Homeless-Veteran-Sign1Today is National Armed Forces Day. All the staff, residents and volunteers at CCO would like to remember our homeless shelter guests who have served our country in the armed forces. The U.S. Department of Housing and Urban Development estimate that 62,619 veterans are homeless on any given night. Let’s serve our brave men and women especially in their time of need.

I Decided To Stay

“When I got to the courthouse my lawyer informed me that the sheriff was coming and I was going to be arrested. They wanted to know if I was going to stay or run.

I decided to stay.”

LydellThe number of homeless fathers with children is increasing. It is our privilege to welcome dads with kids into CCO and help them achieve the success for themselves and their families. Take a few moments and read Lydell’s story here. Or take a look at the other success stories available in Our Story section on the right.

The changed lives you will read about would not be possible without your support. Thank you for donating today!

Chronically Homeless to Housed…

Mosaic

 

Years of sleeping under viaducts, in trains, abandoned buildings, homeless shelters, loading docks, in dumpsters, on couches of some compassionate friends and under the hazy starless Chicago sky are finally coming to an end!

Years of being surrounded by masses are also coming to an end; with the crowded drop-in centers and the never-ending lines for food, toilets and that thin mattress on the floor. The peaceful freedom of being alone and being able to choose what television station they wish to watch will now saturate their realities!

….and now that dream is turning into reality…..

Clarence, Reggie and Kenny have battled for self-sufficiency and independence for years; these men aren’t lazy bums, but a few fellas struggling and hustling to overcome the obstacles that are plopped right in front of them. These are men who don’t have the support network surrounding them, enabling them to rise above the things that have held them down. These 3 men are all in their fifties and have seen the “land of opportunity” become a mystifying mist. Because of bad credit, arrests, addictions and health woes, they have been pushed further and further into the miry clay that has trapped them.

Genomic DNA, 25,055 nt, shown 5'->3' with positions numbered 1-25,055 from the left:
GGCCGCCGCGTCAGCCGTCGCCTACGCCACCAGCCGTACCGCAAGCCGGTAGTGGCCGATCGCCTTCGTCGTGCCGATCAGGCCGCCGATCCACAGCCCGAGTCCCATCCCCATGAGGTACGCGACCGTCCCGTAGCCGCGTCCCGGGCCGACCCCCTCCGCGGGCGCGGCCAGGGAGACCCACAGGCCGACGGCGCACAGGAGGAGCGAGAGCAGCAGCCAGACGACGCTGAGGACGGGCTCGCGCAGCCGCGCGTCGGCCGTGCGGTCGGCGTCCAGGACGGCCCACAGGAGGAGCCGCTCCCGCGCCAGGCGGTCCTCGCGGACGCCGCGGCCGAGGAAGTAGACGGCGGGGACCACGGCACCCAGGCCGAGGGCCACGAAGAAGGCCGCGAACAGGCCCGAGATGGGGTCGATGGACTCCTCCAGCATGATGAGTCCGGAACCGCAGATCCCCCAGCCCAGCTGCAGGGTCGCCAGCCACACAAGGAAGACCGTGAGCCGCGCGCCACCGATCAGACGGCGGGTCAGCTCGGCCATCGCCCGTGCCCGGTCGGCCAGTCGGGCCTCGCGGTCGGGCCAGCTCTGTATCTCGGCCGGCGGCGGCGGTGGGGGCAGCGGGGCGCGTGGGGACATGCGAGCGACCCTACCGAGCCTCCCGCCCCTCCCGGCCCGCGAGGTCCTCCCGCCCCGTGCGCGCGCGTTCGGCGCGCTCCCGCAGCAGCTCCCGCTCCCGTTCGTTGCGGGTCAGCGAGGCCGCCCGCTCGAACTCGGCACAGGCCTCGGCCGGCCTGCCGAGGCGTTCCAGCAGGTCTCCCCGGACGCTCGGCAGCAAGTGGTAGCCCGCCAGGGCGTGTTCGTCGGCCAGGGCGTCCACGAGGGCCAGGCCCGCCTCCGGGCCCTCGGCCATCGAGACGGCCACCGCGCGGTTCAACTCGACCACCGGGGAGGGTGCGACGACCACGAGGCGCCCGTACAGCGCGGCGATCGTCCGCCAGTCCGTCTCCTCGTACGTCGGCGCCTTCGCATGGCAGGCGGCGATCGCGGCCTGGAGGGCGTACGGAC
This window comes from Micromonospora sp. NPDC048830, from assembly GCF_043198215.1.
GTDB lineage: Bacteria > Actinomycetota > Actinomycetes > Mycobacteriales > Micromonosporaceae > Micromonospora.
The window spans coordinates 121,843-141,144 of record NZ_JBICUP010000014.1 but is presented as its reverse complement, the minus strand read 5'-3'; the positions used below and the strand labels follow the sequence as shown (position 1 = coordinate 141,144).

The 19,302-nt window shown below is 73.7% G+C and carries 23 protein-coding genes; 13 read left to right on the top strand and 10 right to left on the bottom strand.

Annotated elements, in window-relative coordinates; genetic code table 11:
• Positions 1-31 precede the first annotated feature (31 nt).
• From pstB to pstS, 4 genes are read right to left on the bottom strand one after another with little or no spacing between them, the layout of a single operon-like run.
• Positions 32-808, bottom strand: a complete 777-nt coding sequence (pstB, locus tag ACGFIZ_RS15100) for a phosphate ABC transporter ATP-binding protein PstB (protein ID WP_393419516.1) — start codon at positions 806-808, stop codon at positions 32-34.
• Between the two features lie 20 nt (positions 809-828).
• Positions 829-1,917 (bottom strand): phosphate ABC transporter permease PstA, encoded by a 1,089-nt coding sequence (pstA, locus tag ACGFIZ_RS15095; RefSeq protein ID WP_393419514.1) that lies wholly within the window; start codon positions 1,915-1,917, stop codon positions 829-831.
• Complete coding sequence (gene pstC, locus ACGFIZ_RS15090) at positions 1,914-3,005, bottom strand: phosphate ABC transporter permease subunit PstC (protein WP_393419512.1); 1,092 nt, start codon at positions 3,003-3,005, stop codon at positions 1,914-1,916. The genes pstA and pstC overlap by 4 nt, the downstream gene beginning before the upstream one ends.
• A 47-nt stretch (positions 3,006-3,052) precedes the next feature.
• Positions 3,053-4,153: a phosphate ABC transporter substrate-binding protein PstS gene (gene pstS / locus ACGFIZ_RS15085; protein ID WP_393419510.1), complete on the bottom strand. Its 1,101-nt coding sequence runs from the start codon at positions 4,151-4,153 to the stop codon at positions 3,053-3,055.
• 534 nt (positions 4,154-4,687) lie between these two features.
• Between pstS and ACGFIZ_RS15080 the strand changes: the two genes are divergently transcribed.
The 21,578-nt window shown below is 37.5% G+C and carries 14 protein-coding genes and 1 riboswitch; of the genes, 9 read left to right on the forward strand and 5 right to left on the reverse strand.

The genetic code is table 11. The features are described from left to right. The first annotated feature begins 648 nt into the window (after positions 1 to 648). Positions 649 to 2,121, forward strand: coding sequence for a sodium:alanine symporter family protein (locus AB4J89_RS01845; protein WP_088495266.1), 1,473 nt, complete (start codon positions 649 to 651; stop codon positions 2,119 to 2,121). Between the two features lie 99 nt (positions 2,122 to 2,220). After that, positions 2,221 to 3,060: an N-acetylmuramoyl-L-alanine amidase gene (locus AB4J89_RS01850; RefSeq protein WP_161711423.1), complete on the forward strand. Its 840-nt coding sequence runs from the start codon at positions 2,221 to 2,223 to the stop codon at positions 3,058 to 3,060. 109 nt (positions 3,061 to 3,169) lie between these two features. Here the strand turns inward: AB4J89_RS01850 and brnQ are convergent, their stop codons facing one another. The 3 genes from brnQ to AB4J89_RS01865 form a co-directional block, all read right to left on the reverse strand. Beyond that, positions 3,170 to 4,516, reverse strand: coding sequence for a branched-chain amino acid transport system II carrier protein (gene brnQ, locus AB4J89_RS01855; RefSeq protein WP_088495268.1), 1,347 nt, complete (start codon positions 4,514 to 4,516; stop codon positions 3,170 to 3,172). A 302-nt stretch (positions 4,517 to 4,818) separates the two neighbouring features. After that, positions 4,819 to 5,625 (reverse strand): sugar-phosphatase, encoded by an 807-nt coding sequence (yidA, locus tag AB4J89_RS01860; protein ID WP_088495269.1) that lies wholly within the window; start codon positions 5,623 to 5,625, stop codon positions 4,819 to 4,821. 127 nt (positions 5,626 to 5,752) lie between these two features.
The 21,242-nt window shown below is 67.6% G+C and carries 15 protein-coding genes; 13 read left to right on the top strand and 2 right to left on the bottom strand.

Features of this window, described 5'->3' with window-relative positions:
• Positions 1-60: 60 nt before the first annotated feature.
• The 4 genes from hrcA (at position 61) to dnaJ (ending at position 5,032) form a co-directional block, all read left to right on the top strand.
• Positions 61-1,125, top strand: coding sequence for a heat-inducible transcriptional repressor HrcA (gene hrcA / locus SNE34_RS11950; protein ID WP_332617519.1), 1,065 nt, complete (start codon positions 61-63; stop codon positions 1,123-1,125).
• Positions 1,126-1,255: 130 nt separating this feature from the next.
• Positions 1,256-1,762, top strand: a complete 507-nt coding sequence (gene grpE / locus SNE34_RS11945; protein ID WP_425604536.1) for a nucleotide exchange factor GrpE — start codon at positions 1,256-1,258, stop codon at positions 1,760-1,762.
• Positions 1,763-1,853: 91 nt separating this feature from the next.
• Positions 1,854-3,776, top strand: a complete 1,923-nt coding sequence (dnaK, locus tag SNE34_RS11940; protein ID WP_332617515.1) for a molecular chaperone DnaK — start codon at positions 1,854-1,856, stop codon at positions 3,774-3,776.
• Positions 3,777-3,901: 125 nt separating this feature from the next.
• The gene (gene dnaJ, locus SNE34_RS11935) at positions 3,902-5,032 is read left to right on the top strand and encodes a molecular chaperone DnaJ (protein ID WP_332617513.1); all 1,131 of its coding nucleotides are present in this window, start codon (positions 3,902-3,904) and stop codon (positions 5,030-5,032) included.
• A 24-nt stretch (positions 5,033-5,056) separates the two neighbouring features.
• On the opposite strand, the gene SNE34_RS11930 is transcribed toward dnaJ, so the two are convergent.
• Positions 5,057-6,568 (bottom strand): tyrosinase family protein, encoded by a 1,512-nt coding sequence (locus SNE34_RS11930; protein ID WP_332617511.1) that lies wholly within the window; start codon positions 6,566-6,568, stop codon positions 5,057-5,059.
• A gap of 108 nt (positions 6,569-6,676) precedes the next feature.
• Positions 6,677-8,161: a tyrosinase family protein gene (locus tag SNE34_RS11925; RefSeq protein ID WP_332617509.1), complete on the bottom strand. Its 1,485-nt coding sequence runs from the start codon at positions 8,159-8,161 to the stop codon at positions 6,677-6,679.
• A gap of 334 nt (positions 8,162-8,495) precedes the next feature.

Yet, on this blessed week, we are honored to watch their fortunes turn drastically, and for that, we are eternally thankful….

What makes me smile is that I’ve had the privilege of playing a small role in each of their stories of successful movement! I’ve seen the painful journeys each of these men have reluctantly traveled. I’ve witnessed all the blood, sweat and tears shed along the way.

In other words, we made it imperative and vitally important that Clarence, Reggie and Kenny weren’t ignored and forgotten for another 41 years! These 3 chronically homeless men remained focused in our radar…

I’m writing this today, because it’s cause to celebrate; when a chronically homeless man or woman finds a home to live in permanently, a miracle happens! Even though I believe that housing should be every person’s right, a dark reality remains; when someone struggles with homelessness for years, the task of finding permanent housing becomes almost insurmountable and they need the help and guidance of people who love and care for them! But today, these 3 men prove miracles are alive and well in Uptown! What these chronically homeless men received was, a bunch of love, support and guidance, and they found it right here at Cornerstone Community Outreach!

….and now they’re moving into their own apartments, where they’ll be able to relax in their own beds, watch their own TVs, bathe in their own tubs and choose their own food to eat!

To read the full post go to, Setting Prisoners Free.

A King In His Castle!

Eliud

 

Today we are congratulating Eliud! A former CCO resident, Eliud has been successfully (and happily) housed for over 4 months. He told us he feels like a king in his very own castle! Clearly, he’s overjoyed with his studio apartment and we are happy to have him stop by for a visit.

Your donation makes a world of difference for people who need temporary shelter to get back to on their feet. You can donate by clicking on the Donate Now button below.
DonateNow

Happy Father’s Day from CCO!

Father's Day Image